Do Drugs Approved Via Expedited Pathways Offer Greater Benefits? Study and Doctors Debate

Regulatory NewsRegulatory News | 09 August 2017 |  By 

A recent study in Health Affairs suggests that drugs given an expedited review by the US Food and Drug Administration (FDA) offer greater health gains than drugs that receiving a conventional review. But experts caution that the study might only show incremental benefits.

The study, conducted by Peter Neumann, director of the Center for the Evaluation of Value and Risk in Health and three of his colleagues at Tufts Medical Center, compared the change in quality-adjusted life-years (QALYs) for new drugs approved from 1999-2012, focusing on three of FDA's expedited review pathways—priority review, accelerated approval and fast track designation.

While the authors observed greater health gains for drugs approved through those programs, they caution that QALY data was not available for all the drugs approved in those years and that drugs with shorter reviews are more likely to be withdrawn or given boxed warnings down the line.


FDA currently offers multiple programs to expedite the review and development of promising drugs, including its priority review, accelerated approval, fast track, and breakthrough therapy programs.

Each of these programs provides specific benefits to drugmakers, such as a shorter review timeline, increased communication and guidance or the ability to rely on surrogate endpoints to predict clinical benefit.

Interest in these programs has increased over time, and in recent years most new drugs approved by the agency have qualified for at least one of the programs (60% in 2015 and 73% in 2016).

Incremental Benefits

To compare health gains across the various products, the authors measured the incremental changes in QALYs reported in previously published literature.

The authors also restricted the study to include measures of QALYs from studies that looked at on-label uses, selected the most effective comparator in cases where the drug of interest was compared to multiple treatments and excluded studies funded by industry.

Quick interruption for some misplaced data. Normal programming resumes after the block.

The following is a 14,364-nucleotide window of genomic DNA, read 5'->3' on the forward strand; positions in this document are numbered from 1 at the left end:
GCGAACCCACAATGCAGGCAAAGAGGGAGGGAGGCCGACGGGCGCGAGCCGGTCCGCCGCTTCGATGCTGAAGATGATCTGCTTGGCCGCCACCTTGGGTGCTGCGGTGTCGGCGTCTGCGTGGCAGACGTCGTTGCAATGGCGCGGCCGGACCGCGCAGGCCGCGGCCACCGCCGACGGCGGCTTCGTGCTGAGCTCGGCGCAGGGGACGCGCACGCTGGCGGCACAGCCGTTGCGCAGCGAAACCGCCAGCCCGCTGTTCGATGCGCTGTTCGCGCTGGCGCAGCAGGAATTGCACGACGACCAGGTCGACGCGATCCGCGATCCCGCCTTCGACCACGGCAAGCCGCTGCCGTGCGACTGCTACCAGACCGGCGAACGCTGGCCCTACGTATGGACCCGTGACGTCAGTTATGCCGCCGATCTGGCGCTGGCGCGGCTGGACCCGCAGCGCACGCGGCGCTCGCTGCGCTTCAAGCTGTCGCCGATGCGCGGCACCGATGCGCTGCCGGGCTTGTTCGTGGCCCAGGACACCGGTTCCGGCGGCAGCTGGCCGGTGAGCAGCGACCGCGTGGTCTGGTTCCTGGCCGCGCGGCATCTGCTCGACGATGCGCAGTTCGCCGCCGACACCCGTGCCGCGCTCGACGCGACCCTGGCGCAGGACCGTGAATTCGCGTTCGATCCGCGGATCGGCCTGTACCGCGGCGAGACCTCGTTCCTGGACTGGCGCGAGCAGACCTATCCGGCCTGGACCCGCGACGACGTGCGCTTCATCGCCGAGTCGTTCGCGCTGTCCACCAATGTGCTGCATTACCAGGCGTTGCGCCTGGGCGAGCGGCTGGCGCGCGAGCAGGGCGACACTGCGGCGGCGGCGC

In total, the study looked at 135 drug-indication pairs, 68 of which were granted a priority review, 31 had fast track designation and 17 received accelerated approval. Of those, 30 were in more than one program, and 59 underwent a conventional review.

The authors found that drug-indication pairs given a conventional review had a median increase in QALYs of 0.003, while pairs that were in a single expedited program had a median gain of 0.126 QALYs.

Pairs that were in more than one expedited program were associated with greater gains, with indications that qualified for two expedited programs seeing a median gain of 0.182 QALYs and indications that qualified for all three having a median gain of 0.389 QALYs.


Joseph Ross, an associate professor at the Yale School of Medicine, told Focus he was reassured to see that drugs approved through an expedited pathway were associated with larger QALY gains.

But Ross said he was concerned that many of the drug-indication pairs the study looked at had very small QALY gains compared to previous treatments.

"I was surprised that so many drugs approved by the FDA, including some that were approved through expedited regulatory review pathways, were associated with incremental QALY benefits of [less than 0.1] … this suggests that the drugs are associated with no benefit, or even harm (if the QALY is negative)," he said.

According to the study, 39 (29%) drug-indication pairs had zero or negative gain in QALYs, 15 of which were in one or more expedited program, and around a third of the drugs that had a conventional review had QALY gains between zero and 0.1.

Ross also pointed out that coming up with QALYs often relies on multiple assumptions that are only as good as the available data for the drugs.

"If QALY calculations are based on trials which use surrogate markers of disease as endpoints, even more assumptions are being made until evidence is generated that proves the drugs have the same clinical benefit when tested using patient-important outcomes," he said.

In May, a paper by Ross and fellow Yale professor Harlan Krumholz found that in many cases, drugs approved based on limited evidence are not adequately studied after entering the market.

The authors of the study note this as well, saying, "FDA has had limited success in ensuring the mandated postapproval trials to validate the findings from surrogate endpoints are performed in a timely manner."

Health Affairs


© 2023 Regulatory Affairs Professionals Society.

Discover more of what matters to you

No taxonomy